Personal note: Margaret, thank you so much for the lovely lovely cards. I will share with Carol.


    • So glad you got the cards!

      I had the same feeling watching the shows! That I could almost follow the dialogue and it was lovely just to listen to it. I have the same feeling watching the great Amitabh Salim-Javed movies. Which I guess makes sense, because Javed wrote the dialogue and he came from an Urdu poetry background. And Amitabh is a master at clear dialogue delivery.

      I’ve been considering trying both those shows! Although I am reluctant about Bunheads knowing that it only has one season. And I am reluctant about Younger because we don’t know yet if it will have enough seasons. Really, I should finish Gilmore Girls first, now that I know it actually has a semi-satisfying ending.


      • If you like Gilmore girls you will LOVE Bunheads and even though its only one season there are 18 episodes and its really wonderful. Younger also, the first 2 seasons are worth it. I think this Sutton Foster is mega talented.


  7. Something that some may be interested in – a few years ago our multicultural TV channel ran a TV competition to find a Bollywood Star – imaginatively called ‘Bollywood Star’, lol. Mahesh Bhatt picked the winner. This YouTube channel has all the episodes (4 in total) –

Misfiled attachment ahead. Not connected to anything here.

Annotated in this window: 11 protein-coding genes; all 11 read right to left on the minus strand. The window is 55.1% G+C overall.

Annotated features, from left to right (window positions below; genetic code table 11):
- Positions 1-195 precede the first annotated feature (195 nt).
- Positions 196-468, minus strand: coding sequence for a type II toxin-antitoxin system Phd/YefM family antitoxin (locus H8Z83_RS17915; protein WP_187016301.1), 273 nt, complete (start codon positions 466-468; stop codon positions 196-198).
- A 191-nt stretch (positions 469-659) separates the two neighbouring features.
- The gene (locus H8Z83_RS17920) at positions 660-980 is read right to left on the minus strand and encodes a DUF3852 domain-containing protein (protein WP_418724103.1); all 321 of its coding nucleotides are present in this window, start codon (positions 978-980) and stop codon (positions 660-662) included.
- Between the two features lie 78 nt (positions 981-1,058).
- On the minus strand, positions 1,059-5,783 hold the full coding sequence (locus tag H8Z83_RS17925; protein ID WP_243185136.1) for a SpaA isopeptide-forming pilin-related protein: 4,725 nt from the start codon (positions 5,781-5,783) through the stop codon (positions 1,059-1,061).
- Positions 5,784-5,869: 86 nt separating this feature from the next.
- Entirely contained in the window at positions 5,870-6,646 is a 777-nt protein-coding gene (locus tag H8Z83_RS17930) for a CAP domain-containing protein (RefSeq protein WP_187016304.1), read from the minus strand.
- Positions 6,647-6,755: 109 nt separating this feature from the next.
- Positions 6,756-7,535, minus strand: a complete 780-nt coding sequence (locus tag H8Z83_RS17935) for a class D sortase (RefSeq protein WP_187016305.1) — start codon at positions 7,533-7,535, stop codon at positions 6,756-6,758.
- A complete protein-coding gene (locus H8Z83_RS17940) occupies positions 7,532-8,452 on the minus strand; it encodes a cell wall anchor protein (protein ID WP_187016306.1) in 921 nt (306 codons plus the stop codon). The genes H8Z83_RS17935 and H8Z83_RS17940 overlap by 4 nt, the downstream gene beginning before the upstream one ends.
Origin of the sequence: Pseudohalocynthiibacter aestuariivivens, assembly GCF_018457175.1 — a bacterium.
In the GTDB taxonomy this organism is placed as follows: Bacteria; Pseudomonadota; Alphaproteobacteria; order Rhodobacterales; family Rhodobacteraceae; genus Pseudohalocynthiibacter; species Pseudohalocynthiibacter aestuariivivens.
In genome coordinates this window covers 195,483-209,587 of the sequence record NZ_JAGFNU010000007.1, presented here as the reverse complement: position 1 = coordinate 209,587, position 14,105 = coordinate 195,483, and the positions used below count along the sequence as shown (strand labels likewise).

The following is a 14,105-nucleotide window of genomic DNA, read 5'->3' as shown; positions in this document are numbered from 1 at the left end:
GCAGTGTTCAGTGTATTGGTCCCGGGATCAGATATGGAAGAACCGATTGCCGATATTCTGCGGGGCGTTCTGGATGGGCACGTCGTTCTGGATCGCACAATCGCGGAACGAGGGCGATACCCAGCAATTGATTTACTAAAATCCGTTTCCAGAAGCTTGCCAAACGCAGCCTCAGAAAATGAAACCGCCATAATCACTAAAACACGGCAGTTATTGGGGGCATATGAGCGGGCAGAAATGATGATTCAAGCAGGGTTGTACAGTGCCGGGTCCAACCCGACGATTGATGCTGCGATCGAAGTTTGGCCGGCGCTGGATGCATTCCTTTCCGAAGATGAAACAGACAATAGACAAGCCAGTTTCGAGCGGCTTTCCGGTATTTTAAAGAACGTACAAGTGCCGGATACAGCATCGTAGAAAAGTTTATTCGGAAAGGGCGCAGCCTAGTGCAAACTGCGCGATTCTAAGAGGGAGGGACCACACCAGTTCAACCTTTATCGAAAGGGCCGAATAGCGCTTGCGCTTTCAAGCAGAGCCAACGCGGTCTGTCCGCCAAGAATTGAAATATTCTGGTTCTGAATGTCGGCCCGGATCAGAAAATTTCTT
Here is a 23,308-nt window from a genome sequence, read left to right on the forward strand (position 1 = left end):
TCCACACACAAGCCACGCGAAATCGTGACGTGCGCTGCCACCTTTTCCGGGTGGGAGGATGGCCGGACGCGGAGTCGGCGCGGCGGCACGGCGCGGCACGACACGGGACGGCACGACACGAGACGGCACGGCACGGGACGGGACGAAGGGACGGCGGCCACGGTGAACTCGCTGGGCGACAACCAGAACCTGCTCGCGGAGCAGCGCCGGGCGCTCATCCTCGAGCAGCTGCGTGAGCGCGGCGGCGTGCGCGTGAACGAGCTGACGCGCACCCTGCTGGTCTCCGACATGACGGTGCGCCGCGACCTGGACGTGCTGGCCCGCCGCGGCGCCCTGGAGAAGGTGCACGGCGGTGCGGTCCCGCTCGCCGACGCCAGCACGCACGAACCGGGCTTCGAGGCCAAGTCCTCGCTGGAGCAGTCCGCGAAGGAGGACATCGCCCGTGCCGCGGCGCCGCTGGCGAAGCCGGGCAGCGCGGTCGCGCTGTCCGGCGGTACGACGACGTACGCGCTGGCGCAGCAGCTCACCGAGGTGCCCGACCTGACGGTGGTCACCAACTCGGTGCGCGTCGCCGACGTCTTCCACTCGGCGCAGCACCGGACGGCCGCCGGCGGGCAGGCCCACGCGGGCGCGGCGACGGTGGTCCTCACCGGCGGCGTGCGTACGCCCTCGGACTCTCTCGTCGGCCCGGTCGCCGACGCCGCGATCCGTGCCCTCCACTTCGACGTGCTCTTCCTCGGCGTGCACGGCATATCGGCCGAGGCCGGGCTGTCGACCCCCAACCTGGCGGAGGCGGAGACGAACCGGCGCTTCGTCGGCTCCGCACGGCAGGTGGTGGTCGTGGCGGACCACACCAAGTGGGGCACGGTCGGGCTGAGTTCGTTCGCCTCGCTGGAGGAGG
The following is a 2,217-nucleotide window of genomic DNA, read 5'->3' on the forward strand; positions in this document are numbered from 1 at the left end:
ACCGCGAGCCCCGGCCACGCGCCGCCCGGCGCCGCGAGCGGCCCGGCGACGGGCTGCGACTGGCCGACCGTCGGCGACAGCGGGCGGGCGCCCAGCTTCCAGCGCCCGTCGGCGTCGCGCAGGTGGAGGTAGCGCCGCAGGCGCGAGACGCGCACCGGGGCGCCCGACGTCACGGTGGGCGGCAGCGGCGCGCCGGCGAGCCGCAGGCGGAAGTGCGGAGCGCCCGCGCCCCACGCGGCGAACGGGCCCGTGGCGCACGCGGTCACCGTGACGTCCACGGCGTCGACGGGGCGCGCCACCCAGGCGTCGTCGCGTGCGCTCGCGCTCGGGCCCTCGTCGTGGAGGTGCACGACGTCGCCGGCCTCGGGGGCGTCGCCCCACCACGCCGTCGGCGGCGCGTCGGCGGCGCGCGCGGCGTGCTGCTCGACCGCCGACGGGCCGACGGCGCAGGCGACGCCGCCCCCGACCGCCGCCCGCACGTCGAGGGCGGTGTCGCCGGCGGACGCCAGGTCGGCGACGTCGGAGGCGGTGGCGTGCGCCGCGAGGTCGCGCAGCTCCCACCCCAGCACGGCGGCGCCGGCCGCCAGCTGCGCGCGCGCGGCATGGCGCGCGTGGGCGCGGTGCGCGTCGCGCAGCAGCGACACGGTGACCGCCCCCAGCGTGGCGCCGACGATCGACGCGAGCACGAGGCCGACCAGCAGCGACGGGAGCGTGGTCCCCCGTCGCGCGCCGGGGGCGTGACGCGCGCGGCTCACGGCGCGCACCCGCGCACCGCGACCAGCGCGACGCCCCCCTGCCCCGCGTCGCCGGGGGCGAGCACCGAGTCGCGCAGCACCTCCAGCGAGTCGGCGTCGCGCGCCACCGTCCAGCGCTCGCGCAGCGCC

I don’t know what happened to the winner – she did have an IMDB listing for a while but it seems to have disappeared. She seems to have faded into oblivion.


  8. There is a movie on Netflix (or, at least Netflix Japan) called Straight, with Vinay Pathak and Gul Panag. I love Vinay, I loved Gul in Dor which is the only thing I’ve seen her in, and most of the reviews said, basically, “eh, it’s OK,” so I started watching. I made it through one hour before I was so embarrassed for everyone involved that I had to stop. I just found it a cringeworthy film full of awful characters.

    So then I went for an old favorite: Billu. Now that I’ve also seen Fan, it’s interesting to compare. Despite the light tone and happy ending, I actually think Billu has a darker view of fame, which is so corrosive that Billu’s brief encounter nearly ruins his relationships with everyone he knows, including his wife and children. I love the ending to this film, and the music and also Irrfan, who looks, as the kids say, low-key hot in ethnic clothes and earrings.

    Hey, might that make a nice Friday post: men in traditional clothing? Aamir in Lagaan, SRK in Swades?


    • Ugh, I just wiki’d Straight, and it looks terrible.

      I love Billu’s view of fame too, not so much for what it does to Billu, but for Shahrukh’s character. Showing how his life is about always being the thing that people need him to be, not just himself. And not having anyone in his life who knows and loves him for himself. Really, the big superstar in the film is also kind of the most boring and saddest character.

      And thanks for the TGIF idea! This week is set, but maybe next week?